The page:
It is a fact that the supply of food and goods in general has improved considerably from what could be obtained at the early stages of the coup. But to put the blame on the ousted civilian government entirely is, to say the least, unfortunate. While one cannot exonerate the PNP for failing to motivate the people to be self-sufficient in food production, it will be equally fallacious to gloss over factors that aggravated the problem in the first two years of the PNDC.

Under the guise of reducing inflation, the PNDC withdrew all C50 notes, then the highest denominator, from circulation. The exercise affected farmers who had mostly been paid with the notes for cocoa sales. While a number of them were unable to hire labour to expand their farms for the new season, others simply became apathetic when the new government failed to honour its pledge to refund the fortune seized from them. This was aggravated when, without any explanation, the government introduced 100 and 200 cedis denominations.

With shrinking acreage under cultivation and the rains failing, the only positive way to avoid a catastrophe would have been massive food importation which has been practiced over the years. Rawlings and his aides thought otherwise. To them the defence of the new "lease of freedom" could not be sacrificed at the altar of food importation.

Their response was the closure of the country's borders while heavy importation of arms and ammunition went through the roof-top buttressed by advertisement of the heroic deeds of the liberators. This language of liberation, having been heard several times before, failed to motivate anybody and when the government froze the bank accounts of customers with C50,000 deposits with a clause that those who deposited C50,000 after December 31 could operate their accounts, Ghanaians lost no time in explaining the motive behind the strange economic policy.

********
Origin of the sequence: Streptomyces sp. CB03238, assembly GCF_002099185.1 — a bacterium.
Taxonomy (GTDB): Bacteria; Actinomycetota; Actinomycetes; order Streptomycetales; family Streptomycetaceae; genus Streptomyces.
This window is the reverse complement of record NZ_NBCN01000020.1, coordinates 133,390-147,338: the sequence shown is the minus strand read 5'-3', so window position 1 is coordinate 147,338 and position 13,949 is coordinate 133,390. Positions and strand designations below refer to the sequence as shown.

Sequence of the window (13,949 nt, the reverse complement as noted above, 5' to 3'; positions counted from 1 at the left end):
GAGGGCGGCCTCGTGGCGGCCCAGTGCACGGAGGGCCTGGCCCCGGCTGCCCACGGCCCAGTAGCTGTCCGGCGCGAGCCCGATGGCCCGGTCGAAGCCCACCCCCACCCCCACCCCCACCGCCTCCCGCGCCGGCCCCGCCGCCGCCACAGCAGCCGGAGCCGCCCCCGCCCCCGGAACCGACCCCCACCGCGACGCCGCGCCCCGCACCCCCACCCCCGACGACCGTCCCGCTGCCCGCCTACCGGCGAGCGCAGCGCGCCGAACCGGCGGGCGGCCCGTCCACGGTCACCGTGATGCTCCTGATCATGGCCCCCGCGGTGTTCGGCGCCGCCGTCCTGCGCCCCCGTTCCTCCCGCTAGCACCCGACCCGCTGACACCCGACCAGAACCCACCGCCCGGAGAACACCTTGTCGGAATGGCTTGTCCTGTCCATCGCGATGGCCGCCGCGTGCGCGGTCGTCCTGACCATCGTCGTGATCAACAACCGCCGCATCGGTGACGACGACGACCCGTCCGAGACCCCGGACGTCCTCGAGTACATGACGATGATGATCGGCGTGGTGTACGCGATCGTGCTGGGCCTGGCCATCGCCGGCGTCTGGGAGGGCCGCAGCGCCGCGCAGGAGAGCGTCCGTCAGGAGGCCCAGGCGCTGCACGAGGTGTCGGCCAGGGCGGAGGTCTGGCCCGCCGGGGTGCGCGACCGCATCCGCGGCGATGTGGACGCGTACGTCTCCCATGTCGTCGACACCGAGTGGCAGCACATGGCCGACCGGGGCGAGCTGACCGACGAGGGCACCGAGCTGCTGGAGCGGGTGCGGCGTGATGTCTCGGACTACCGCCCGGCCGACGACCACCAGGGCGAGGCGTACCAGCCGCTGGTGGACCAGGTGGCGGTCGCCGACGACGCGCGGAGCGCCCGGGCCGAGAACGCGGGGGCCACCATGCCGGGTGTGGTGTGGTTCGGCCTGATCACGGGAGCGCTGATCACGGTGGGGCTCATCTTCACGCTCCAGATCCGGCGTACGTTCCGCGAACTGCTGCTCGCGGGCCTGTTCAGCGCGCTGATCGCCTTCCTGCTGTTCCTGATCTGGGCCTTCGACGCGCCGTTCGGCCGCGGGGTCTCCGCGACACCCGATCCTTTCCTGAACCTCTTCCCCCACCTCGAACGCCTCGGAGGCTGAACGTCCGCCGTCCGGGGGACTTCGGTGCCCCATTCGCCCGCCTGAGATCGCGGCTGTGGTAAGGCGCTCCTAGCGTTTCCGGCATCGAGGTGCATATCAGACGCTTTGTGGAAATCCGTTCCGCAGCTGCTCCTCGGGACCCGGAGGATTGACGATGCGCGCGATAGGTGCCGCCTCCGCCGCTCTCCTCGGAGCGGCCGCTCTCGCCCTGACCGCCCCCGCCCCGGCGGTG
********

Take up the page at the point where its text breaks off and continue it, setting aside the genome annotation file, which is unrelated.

In a country where the right to information is the exclusive prerogative of those who wield the gun, rumour-mongering is the only means of getting to know the news behind the news. The rumour mills never failed to churn out information to the effect that the only reason the PNDC had for inserting the December 31 clause, was to allow soldiers who looted money and other valuables in the wake of the 'Holy War' operation, to replace the affluent in the society.

Powerless against the might of the gun, most Ghanaians preferred to remain indifferent to events while hunger, unprecedented in the annals of the nation's history, reduced the people to walking skeletons for almost two years.

It is pertinent to note that the famine that forced otherwise affluent members of the society to pawn their valuables for food rations was recorded in 1982 and 1983 under the confused government of the PNDC and not when the civilian administration of President Limann was directing the ship of state as the ITV programme sought to portray.

The PNP was surely not the type of government Ghanaians dreamt about when they cast their vote to return the country to constitutional rule in 1979, but to accuse it for the misdeeds of the revolutionaries is like giving a dog a bad name to justify its hanging.

I find it extremely difficult to rationalise the contention that the PNDC's economic recovery programme has started delivering Ghanaians from poverty and that what is required is the goodwill of the people. One need not be an economist to appreciate the fact that when income

cannot match one's basic needs, life ceases to be meaningful. The almost 90 percent shrinking of the cedi decreed by the government without a corres- ponding rise in people's incomes has made most people apathetic to the national cause. "Service to the people," to borrow a text from the conservative party of Britain's philosophy, "must go hand in hand with individual success in life."